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  2. Crossword - Wikipedia

    A crossword is a word puzzle that usually takes the form of a square or a rectangular grid of white- and black-shaded squares. The goal is to fill the white squares with letters, forming words or phrases, by solving clues, which lead to the answers.

  3. Cryptic crossword - Wikipedia

    A cryptic crossword is a crossword puzzle in which each clue is a word puzzle. Cryptic crosswords are particularly popular in the United Kingdom, where they originated, Ireland, Israel, the Netherlands, and in several Commonwealth nations, including Australia, Canada, India, Kenya, Malta, New Zealand, and South Africa.

  4. Puzzle - Wikipedia

    There are different genres of puzzles, such as crossword puzzles, word-search puzzles, number puzzles, relational puzzles, and logic puzzles. The academic study of puzzles is called enigmatology. Puzzles are often created to be a form of entertainment but they can also arise from serious mathematical or logical problems. In such cases, their ...

  5. The New York Times crossword puzzle - Wikipedia

    The KenKen and second Sunday puzzles are available online at the New York Times crosswords and games page, as are "SET!" logic puzzles, a word search variant called "Spelling Bee" in which the solver uses a hexagonal diagram of letters to spell words of four or more letters in length, and a monthly bonus crossword with a theme relating to the ...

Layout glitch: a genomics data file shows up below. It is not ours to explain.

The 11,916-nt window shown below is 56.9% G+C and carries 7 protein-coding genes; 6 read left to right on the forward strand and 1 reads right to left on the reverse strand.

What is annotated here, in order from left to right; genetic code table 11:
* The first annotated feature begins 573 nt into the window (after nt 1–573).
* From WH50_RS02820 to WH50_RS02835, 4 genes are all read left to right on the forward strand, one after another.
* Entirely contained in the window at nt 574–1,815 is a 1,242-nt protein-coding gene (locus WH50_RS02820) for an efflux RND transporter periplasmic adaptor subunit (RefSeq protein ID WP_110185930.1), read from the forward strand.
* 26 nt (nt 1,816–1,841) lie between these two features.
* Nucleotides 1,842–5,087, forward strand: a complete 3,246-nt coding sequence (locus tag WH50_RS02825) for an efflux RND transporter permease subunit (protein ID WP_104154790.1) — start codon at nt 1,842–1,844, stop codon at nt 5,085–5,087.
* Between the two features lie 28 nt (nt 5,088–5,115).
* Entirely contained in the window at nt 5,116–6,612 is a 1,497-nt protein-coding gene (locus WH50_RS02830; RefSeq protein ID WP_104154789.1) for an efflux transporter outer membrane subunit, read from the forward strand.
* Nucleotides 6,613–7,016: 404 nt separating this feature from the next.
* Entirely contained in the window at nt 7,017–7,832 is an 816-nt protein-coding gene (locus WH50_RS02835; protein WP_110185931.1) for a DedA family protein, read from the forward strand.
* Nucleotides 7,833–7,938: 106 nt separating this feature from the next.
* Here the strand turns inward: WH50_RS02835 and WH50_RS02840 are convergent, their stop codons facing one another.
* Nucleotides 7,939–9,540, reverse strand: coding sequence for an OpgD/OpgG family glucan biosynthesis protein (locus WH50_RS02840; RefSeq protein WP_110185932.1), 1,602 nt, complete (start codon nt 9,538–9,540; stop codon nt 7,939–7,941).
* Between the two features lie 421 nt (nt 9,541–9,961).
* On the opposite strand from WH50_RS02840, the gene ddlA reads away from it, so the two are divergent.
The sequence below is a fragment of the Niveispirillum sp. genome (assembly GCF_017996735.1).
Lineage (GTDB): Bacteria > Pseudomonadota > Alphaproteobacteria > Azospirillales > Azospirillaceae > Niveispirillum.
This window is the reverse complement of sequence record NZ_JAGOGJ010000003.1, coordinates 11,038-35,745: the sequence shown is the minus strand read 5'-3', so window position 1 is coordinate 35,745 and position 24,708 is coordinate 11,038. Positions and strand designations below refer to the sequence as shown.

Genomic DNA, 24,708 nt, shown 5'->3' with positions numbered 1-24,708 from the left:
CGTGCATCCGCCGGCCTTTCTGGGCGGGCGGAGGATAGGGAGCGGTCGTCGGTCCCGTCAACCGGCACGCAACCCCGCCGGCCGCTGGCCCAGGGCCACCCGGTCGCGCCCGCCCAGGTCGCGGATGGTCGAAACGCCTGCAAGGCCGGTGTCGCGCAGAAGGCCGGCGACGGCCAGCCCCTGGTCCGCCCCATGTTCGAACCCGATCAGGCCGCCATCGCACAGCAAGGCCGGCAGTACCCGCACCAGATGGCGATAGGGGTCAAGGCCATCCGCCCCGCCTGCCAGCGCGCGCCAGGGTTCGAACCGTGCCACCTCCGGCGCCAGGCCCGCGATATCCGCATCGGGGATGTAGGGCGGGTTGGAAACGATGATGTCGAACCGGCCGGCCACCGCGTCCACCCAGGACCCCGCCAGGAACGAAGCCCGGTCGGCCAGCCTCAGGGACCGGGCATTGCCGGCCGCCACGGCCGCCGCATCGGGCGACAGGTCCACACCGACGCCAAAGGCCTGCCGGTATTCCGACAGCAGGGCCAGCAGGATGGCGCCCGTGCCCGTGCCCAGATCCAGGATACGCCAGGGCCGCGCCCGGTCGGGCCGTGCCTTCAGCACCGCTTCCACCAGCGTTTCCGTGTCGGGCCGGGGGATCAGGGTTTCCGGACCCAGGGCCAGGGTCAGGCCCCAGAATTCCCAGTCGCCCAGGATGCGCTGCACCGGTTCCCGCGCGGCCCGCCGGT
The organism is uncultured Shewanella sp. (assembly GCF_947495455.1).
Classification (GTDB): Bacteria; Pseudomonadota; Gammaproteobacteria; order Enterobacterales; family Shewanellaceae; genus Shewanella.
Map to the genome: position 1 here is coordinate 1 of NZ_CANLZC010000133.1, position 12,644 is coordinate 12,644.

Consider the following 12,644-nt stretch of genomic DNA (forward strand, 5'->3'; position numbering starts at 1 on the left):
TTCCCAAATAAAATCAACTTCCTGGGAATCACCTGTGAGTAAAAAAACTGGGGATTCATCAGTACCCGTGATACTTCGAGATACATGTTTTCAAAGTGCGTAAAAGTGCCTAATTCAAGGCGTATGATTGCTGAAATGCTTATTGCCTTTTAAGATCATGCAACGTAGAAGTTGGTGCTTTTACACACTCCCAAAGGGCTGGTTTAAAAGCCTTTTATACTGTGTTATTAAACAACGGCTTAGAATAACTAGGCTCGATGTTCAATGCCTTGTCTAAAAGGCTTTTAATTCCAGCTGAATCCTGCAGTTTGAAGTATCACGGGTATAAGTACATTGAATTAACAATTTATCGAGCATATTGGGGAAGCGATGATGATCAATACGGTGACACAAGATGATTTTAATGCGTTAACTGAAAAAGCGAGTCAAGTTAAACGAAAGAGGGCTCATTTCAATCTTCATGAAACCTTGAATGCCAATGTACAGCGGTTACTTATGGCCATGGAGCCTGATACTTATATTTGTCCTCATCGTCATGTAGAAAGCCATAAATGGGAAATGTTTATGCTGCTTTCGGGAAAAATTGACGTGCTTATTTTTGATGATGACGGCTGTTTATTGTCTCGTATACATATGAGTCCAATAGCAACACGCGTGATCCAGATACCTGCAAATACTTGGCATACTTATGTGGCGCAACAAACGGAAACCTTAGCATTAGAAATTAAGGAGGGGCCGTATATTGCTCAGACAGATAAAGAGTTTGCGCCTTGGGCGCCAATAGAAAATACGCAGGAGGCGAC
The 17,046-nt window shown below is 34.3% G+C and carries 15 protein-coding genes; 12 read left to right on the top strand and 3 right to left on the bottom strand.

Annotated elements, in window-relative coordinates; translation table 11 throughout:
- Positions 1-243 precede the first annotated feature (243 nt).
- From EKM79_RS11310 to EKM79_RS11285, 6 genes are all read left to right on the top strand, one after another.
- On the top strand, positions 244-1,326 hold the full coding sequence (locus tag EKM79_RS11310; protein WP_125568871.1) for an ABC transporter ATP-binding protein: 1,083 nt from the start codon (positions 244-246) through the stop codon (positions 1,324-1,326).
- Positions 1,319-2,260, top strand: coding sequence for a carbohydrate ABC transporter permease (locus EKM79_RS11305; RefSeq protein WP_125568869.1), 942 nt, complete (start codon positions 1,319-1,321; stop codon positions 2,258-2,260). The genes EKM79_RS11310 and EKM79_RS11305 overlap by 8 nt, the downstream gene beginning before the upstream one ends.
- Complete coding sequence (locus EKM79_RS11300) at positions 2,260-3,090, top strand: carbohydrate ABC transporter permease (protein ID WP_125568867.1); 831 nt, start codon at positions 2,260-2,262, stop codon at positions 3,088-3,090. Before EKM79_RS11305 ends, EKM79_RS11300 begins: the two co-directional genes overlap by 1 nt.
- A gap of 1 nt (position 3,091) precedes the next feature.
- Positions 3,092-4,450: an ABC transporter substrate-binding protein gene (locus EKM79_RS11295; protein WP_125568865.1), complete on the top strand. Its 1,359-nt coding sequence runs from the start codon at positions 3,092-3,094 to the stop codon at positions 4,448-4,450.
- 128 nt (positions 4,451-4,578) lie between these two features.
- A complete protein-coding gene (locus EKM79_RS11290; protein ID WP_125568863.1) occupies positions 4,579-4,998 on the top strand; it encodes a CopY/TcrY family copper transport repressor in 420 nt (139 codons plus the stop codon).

6. D-Day Daily Telegraph crossword security alarm - Wikipedia

    Leonard Dawe, Telegraph crossword compiler, created these puzzles at his home in Leatherhead. Dawe was headmaster of Strand School, which had been evacuated to Effingham, Surrey. Adjacent to the school was a large camp of US and Canadian troops preparing for D-Day, and as security around the camp was lax, there was unrestricted contact between ...

  7. ebook - Wikipedia

    An ebook (short for electronic book), also known as an e-book or eBook, is a book publication made available in digital form, consisting of text, images, or both, readable on the flat-panel display of computers or other electronic devices.

  8. Will Shortz - Wikipedia

    At age 16, Shortz began regularly contributing crossword puzzles to Dell publications. He eventually graduated from Indiana University in 1974, and is the only person known to hold a college degree in enigmatology, the study of puzzles. Shortz wrote his thesis about the history of American word puzzles.

  9. Playfair cipher - Wikipedia

    Advanced thematic cryptic crosswords like The Listener Crossword (published in the Saturday edition of the British newspaper The Times) occasionally incorporate Playfair ciphers. Normally between four and six answers have to be entered into the grid in code, and the Playfair keyphrase is thematically significant to the final solution.